But not always. For a disparagement case to be successful, what's said must be untrue ''and'' people would have to believe the lie. If I pick on Coke again and say in my blog that it tastes like piss because they use swamp water direct from the planet Mars, that's clearly hyperbole because no one could seriously believe it's possible to import anything from another planet. But if someone says something provably wrong that could be believed and it makes that product look bad, there is a good chance the manufacturer can go after the speaker or publisher for disparagement.

Then there's the problem where a trademark or servicemark is so successful that people use the mark interchangeably with the non-branded name.
When a mark becomes generic, anyone can use it, and it is no longer capitalized except when used as the first word of a sentence. Note that a mark can be generic in one use and a strong trademark or service mark in another. It's perfectly legal to sell solid fuel under the name "coke" (a type of processed coal) without getting permission from anyone, but unless you're selling "The Real Thing" you'd better not try to sell any beverage under the name "Coke" unless it's authorized by the Coca-Cola Company of UsefulNotes/{{Atlanta}}. The word "peanuts" (not capitalized) refers to nuts that grow underground, but the word "ComicStrip/{{Peanuts}}" (capitalized) refers to a comic strip by Charles Schulz as well as a series of books and TV specials.
10th Jan '17 10:37:10 PM Tdarcos
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You might be asking why [[=TV Tropes=]] has an article about trademarks. Well, so that you can understand what they are; what they aren't; how someone else (other than the mark's owner) is allowed to use them in a story; when they can't (or their lawyer thinks they can't) use it; under what circumstances someone using them as part of a media franchise can get a trademark; and when they can't. This will also let you understand ''why'' sometimes they use an obvious fake name in place of an (even more obvious) brand name.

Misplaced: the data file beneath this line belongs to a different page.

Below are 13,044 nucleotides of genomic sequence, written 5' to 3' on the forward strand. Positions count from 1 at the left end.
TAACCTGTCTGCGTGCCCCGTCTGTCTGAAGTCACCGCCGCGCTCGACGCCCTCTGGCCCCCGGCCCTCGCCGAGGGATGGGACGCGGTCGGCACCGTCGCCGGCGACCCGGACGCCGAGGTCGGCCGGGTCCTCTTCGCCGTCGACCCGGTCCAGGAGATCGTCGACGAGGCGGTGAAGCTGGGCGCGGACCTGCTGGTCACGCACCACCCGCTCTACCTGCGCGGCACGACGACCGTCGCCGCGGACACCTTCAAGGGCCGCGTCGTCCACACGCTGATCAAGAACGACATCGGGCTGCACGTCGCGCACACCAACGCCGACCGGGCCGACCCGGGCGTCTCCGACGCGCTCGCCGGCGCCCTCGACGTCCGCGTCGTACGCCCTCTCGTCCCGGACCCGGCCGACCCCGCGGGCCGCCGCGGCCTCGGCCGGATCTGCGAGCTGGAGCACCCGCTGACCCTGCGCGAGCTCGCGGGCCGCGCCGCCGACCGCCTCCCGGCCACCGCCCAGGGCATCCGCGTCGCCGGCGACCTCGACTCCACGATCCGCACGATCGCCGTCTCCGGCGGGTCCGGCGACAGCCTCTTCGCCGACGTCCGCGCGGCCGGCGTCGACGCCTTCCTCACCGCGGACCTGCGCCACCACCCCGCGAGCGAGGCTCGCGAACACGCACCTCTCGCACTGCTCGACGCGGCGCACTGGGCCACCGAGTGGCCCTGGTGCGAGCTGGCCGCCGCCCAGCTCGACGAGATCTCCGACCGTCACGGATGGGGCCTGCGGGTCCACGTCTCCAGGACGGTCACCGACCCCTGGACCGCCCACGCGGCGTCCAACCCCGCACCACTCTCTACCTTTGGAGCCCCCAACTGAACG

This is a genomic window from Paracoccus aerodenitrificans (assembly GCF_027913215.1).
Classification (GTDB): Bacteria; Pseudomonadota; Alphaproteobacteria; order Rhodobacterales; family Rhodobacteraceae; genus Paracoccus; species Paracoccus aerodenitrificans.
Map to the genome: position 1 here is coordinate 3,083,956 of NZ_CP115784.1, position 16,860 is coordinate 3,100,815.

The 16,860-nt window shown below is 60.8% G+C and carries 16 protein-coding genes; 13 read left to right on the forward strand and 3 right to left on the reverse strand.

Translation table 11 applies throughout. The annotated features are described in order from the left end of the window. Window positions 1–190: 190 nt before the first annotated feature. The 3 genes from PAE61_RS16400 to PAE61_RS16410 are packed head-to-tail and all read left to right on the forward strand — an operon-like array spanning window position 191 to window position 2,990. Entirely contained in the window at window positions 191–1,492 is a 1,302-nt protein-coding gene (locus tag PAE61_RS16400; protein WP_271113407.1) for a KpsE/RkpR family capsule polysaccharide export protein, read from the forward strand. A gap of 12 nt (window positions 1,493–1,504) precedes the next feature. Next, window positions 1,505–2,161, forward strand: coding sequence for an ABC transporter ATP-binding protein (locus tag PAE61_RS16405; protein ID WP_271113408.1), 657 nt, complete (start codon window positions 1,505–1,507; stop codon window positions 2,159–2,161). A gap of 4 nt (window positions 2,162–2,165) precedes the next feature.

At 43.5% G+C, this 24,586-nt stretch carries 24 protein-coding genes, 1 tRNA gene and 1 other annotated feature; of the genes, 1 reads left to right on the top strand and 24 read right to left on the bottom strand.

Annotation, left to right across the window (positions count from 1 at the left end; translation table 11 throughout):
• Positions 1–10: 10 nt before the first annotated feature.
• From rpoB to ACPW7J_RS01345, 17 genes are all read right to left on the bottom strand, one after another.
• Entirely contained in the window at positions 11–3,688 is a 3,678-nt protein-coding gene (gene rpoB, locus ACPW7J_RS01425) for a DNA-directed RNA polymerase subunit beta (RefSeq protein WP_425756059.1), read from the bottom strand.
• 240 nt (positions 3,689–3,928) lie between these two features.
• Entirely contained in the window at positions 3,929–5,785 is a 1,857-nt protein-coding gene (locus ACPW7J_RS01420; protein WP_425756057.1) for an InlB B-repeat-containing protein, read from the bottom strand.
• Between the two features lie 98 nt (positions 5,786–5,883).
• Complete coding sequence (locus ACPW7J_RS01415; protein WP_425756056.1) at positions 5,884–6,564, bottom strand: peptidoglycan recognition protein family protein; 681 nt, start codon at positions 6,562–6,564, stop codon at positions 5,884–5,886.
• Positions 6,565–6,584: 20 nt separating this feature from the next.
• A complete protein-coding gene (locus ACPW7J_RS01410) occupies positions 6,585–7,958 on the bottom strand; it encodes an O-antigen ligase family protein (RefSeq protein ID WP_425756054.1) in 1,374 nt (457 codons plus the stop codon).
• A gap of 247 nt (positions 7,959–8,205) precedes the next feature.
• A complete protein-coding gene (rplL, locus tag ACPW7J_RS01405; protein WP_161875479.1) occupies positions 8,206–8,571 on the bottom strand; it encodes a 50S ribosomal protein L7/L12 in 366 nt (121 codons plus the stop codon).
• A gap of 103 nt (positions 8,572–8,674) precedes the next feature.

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You might be asking why [[=TV Tropes=]] [=TV Tropes=] has an article about trademarks.trademarks (and servicemarks). Well, so that you can understand what they are; what they aren't; how someone else (other than the mark's owner) is allowed to use them in a story; when they can't (or their lawyer thinks they can't) use it; under what circumstances someone using them as part of a media franchise can get a trademark; and when they can't. This will also let you understand ''why'' sometimes they use an obvious fake name in place of an (even more obvious) brand name.
10th Jan '17 10:35:54 PM Tdarcos
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Added DiffLines:

You might be asking why [[=TV Tropes=]] has an article about trademarks. Well, so that you can understand what they are; what they aren't; how someone else (other than the mark's owner) is allowed to use them in a story; when they can't (or their lawyer thinks they can't) use it; under what circumstances someone using them as part of a media franchise can get a trademark; and when they can't. This will also let you understand ''why'' sometimes they use an obvious fake name in place of an (even more obvious) brand name.